Prince William and Prince Harry were once inseparable brothers, bonded by their unique shared history and path. Today they are a world apart.Growing up, William and Harry were as tight as two brothers could be, even though their personalities were widely regarded as opposing: William, the stoic older brother who kept his emotions under wraps; Harry, the free spirit who wore his heart on his sleeve.
“Broadly speaking, they have always been very different characters but very close because of their situation—the fact that [their parents’] marriage was unhappy. They relied upon each other,” Penny Junor, who has written two biographies of the brothers, says in the new issue of PEOPLE Royals, on newsstands now. Like their grandmother Queen Elizabeth and her younger sister Princess Margaret, the brothers would quickly learn their respective destinies.
“They worked it out while they were schoolboys,” says Andrew Morton, who wrote the 1992 biography Diana: Her True Story. “William famously said, ‘When I grow up, I want to be a policeman and look after Mummy.’ And Harry, with a note of triumph in his voice, said, ‘No, you’ve got to be King.’ It symbolized the difference between them.”While William may have been seen as the natural-born leader, friends and palace sources say the brothers, raised with the finest education money and privilege can afford, were always competitive alpha males. Yes, William was the heir, but insiders say Harry was considered central to the royal family’s future planning. “Harry’s position was set,” a source says of the optics at the Queen’s Diamond Jubilee in 2012.
Then came the confrontation. No one but the brothers can truly understand what happened, but this much is known: The sibling relationship began to publicly break down after the introduction of Harry’s future wife, Meghan Markle, in 2016. Many reports point to William warning his younger brother to take the new romance slowly.Soon after Harry and Meghan married in May 2018, conflicting accusations emerged about a tearful clash between Meghan and Kate Middleton during the wedding preparations. Amid such tensions, insiders say, the brothers would have naturally entrenched to defend their wives. “That intensifies the emotion,” says royal historian Robert Lacey. “I spent a long time analyzing these accusations. Clearly, human emotion and feelings that had once been so strong went sour, creating bitterness that is going to take a long time to overcome.”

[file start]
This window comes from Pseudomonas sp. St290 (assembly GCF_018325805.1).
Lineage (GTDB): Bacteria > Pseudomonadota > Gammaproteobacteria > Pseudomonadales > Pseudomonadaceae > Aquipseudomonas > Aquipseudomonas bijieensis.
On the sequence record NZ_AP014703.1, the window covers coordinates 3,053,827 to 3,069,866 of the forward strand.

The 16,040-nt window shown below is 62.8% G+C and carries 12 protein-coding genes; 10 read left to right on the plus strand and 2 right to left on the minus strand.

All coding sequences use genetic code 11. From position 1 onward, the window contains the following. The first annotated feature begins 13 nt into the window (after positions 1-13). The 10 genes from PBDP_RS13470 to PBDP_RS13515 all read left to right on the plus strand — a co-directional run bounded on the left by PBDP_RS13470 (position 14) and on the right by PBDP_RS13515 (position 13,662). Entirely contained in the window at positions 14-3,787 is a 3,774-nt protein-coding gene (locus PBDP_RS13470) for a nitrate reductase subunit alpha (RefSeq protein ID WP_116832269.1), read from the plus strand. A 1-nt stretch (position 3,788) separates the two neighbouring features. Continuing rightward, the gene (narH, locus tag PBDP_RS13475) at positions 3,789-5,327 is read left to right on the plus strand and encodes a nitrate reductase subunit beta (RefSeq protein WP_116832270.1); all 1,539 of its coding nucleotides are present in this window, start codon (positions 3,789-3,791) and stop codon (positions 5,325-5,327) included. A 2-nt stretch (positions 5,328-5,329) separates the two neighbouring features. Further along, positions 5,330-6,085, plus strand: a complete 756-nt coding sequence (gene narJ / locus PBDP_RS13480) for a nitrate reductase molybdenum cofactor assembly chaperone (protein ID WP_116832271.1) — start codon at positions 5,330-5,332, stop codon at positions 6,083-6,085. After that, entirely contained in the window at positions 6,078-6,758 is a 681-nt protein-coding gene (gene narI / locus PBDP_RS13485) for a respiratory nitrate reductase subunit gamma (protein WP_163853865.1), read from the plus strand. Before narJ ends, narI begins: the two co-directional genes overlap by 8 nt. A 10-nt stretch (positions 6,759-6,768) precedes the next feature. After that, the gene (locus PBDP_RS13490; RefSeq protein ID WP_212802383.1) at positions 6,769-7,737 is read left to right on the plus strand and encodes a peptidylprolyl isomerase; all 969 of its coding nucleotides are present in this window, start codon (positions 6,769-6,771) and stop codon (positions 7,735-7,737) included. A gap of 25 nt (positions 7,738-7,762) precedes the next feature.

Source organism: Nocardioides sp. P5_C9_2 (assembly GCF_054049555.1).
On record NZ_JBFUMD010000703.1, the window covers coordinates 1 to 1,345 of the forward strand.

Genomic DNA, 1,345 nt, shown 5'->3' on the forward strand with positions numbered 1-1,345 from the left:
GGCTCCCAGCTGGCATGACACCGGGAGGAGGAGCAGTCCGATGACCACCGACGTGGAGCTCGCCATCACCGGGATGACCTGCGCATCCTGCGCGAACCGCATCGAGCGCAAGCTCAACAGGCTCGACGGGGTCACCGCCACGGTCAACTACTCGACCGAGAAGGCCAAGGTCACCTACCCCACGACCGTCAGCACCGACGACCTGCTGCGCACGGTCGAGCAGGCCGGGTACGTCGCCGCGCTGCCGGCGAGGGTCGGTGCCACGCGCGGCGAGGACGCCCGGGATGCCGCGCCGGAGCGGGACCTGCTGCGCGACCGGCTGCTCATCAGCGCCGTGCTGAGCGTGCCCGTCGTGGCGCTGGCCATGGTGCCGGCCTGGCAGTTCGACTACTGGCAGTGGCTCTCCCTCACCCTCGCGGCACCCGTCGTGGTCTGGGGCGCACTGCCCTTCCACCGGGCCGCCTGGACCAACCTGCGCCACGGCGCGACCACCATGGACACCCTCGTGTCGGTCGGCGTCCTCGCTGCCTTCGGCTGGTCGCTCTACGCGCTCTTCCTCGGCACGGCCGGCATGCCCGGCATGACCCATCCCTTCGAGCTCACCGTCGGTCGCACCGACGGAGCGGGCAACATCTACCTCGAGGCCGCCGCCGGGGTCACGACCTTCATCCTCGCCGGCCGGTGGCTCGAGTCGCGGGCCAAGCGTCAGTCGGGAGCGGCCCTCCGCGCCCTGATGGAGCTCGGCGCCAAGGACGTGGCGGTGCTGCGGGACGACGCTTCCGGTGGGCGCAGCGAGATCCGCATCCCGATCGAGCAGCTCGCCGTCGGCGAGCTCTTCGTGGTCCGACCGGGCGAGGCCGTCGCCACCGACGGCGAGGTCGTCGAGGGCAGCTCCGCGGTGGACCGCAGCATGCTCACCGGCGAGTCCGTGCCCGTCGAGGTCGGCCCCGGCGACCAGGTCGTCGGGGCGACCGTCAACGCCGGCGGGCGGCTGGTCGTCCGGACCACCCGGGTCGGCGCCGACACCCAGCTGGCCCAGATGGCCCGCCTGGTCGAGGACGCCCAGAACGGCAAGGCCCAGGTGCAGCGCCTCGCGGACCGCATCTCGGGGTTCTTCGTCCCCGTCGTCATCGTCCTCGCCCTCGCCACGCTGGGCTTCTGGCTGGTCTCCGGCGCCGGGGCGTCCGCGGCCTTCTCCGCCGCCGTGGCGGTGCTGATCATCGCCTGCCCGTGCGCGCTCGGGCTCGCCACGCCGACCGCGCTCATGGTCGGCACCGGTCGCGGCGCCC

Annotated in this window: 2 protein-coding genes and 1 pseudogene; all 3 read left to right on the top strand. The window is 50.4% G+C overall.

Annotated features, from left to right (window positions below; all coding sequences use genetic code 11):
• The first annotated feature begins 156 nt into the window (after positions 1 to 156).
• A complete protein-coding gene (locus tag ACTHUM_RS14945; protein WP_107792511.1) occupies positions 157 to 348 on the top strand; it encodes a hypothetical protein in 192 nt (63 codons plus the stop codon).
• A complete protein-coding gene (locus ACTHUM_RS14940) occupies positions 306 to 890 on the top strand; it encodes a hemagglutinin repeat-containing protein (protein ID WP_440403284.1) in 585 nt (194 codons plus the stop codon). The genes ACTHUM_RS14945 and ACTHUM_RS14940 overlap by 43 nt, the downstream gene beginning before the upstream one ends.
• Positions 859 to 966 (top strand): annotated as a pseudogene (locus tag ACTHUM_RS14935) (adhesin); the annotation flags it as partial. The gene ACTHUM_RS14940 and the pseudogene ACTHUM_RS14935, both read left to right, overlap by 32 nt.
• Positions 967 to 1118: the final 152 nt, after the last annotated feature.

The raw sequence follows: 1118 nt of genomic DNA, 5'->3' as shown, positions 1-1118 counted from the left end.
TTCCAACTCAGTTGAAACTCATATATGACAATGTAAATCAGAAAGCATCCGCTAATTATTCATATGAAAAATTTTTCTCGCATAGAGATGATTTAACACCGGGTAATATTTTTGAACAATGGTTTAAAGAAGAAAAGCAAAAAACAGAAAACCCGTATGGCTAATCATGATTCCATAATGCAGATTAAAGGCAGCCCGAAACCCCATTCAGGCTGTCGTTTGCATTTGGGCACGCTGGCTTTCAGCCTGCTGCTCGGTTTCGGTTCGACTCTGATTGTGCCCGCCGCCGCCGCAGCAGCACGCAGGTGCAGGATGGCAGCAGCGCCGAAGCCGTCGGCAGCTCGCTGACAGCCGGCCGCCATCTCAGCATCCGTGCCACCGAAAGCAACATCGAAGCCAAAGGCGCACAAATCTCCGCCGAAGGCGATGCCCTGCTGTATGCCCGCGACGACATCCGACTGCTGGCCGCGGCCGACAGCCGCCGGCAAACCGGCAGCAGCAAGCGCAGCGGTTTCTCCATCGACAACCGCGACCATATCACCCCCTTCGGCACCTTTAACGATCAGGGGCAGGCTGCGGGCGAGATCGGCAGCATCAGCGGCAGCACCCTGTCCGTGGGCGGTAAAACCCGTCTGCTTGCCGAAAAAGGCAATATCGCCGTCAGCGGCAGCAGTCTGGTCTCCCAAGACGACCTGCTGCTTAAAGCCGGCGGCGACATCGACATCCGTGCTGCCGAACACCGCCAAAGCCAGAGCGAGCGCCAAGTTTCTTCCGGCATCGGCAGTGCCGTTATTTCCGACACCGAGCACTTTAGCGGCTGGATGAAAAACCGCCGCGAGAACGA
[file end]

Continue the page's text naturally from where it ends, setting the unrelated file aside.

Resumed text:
Some who know the brothers feel there were several issues that built upon one another, while one well-placed source says that it can’t be easily put down to one thing. Before long, Harry and Meghan sought a path outside royal life. During the intense negotiations leading up to their dramatic exit in March 2020, Harry was particularly aggrieved about the loss of his military titles and his security.Some of those close to the couple believe that Harry would never have left the U.K. had he not met Meghan. “But he wasn’t happy in his life before,” says a family friend. “She has brought him happiness, so he is determined to pursue his life alongside her. He’s so full of character and full of love as well.”In March 2021, Harry and Meghan shared more of their side of the situation in an interview with Oprah Winfrey, which exposed a widening rift that appeared insurmountable to many. There is more to come when Harry releases his memoir, penned with ghostwriter J.R. Moehringer, this fall. “This is a highly skilled author and will be a very powerful, well-written book,” adds Lacey.
One source close to the family believes Harry has the ability to exacerbate tensions with his personal reflections. But a friend counters that the memoir has a very different objective: “The book will be positive about what he’s learned.” Sources who know both brothers remain hopeful for their reconciliation. “If they were in a room on their own, they would say they miss each other,” a royal insider tells PEOPLE Royals.Now that both men are fathers — with five children between them — insiders also hope the cousins will have an opportunity to bond. Given the promise of the next generation, “There’s the old cliché that time heals [all wounds], and the Queen herself is a big believer in that, stemming from her religious faith,” adds Lacey. “I would say the prospects for the future are positive.”